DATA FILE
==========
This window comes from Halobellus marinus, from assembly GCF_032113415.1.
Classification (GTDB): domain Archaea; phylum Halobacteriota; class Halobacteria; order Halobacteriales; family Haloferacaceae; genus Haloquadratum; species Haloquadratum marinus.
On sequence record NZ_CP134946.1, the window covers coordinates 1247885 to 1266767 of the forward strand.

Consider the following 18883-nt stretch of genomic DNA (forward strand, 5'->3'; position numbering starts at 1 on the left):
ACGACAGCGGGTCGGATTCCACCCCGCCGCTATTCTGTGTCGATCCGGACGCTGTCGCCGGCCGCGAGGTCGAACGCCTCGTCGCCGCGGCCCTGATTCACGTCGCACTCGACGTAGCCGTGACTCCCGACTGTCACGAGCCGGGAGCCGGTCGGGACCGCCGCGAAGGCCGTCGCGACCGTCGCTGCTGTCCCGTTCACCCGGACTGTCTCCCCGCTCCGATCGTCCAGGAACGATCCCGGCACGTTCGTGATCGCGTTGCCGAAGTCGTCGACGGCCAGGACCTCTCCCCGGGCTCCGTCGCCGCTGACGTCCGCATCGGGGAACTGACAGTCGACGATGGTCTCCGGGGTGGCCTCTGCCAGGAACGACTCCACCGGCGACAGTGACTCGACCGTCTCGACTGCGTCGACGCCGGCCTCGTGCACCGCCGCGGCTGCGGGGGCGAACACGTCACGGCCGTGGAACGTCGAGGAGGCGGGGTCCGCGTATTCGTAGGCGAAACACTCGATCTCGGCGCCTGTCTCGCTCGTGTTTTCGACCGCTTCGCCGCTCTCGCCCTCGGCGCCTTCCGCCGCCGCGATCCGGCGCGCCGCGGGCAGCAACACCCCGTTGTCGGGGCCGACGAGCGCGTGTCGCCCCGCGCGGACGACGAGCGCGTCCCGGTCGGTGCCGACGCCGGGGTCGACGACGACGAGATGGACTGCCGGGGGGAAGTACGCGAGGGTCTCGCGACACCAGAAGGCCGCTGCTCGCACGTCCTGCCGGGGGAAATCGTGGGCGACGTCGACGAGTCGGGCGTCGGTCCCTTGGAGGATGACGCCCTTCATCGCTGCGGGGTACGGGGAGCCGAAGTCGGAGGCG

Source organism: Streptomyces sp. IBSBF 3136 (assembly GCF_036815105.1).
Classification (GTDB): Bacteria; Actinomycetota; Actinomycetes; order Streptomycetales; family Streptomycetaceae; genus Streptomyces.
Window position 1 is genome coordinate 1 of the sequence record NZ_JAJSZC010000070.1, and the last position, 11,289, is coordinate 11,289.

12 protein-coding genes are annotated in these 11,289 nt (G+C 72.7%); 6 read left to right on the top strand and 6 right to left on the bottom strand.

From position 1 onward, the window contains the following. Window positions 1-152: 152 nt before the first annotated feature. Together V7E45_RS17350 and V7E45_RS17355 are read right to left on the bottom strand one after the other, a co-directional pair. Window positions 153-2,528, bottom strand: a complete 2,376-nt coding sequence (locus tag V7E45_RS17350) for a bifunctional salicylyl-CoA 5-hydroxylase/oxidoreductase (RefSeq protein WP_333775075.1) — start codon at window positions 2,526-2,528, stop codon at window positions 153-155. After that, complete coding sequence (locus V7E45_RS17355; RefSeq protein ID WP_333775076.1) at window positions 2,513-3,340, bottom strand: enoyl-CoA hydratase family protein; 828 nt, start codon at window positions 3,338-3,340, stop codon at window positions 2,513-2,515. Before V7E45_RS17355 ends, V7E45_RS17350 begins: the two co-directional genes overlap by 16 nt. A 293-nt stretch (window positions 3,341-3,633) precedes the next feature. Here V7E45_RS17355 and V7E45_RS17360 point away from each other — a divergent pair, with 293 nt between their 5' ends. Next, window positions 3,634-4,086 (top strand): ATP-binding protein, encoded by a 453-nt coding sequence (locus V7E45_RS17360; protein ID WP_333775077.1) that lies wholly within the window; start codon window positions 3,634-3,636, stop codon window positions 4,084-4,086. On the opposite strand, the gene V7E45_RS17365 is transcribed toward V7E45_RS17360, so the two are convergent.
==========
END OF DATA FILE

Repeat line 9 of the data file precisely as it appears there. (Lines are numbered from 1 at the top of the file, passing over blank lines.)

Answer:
12 protein-coding genes are annotated in these 11,289 nt (G+C 72.7%); 6 read left to right on the top strand and 6 right to left on the bottom strand.